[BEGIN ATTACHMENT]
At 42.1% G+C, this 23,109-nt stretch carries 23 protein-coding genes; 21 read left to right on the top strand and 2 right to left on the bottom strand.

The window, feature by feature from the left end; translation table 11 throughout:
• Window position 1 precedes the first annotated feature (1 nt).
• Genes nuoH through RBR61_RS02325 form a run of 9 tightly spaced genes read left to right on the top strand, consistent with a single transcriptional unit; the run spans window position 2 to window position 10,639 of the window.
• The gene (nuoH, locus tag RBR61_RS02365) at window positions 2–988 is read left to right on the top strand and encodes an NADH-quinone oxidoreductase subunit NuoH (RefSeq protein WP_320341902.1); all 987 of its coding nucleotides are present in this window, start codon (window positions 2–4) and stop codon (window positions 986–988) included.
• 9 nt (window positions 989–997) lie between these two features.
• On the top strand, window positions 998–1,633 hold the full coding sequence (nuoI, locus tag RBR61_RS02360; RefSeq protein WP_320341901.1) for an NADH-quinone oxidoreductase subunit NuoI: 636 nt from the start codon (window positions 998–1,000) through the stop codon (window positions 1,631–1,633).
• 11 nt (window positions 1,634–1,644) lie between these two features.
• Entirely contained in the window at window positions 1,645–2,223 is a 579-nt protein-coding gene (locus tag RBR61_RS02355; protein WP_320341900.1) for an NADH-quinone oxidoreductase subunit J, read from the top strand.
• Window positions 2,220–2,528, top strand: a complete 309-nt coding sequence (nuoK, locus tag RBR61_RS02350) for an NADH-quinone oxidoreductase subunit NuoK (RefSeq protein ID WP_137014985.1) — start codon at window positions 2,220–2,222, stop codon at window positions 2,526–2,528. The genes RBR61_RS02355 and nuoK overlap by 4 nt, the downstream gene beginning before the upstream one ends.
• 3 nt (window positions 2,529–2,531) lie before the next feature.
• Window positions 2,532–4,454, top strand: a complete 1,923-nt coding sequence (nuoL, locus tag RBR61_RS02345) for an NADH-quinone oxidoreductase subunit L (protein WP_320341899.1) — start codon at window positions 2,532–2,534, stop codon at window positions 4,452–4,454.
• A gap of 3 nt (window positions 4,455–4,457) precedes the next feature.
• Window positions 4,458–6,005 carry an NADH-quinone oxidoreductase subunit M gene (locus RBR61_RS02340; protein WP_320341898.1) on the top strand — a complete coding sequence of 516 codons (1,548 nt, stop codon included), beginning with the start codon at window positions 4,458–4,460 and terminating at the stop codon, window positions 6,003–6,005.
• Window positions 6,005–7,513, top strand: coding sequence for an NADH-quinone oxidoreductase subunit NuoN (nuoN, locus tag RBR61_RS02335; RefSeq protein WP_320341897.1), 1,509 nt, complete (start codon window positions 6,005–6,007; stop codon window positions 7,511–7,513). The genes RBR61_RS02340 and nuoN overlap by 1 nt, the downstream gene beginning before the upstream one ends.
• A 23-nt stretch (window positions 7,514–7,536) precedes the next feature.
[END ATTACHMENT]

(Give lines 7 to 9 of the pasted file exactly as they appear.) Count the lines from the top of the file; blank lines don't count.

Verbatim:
• On the top strand, window positions 998–1,633 hold the full coding sequence (nuoI, locus tag RBR61_RS02360; RefSeq protein WP_320341901.1) for an NADH-quinone oxidoreductase subunit NuoI: 636 nt from the start codon (window positions 998–1,000) through the stop codon (window positions 1,631–1,633).
• 11 nt (window positions 1,634–1,644) lie between these two features.
• Entirely contained in the window at window positions 1,645–2,223 is a 579-nt protein-coding gene (locus tag RBR61_RS02355; protein WP_320341900.1) for an NADH-quinone oxidoreductase subunit J, read from the top strand.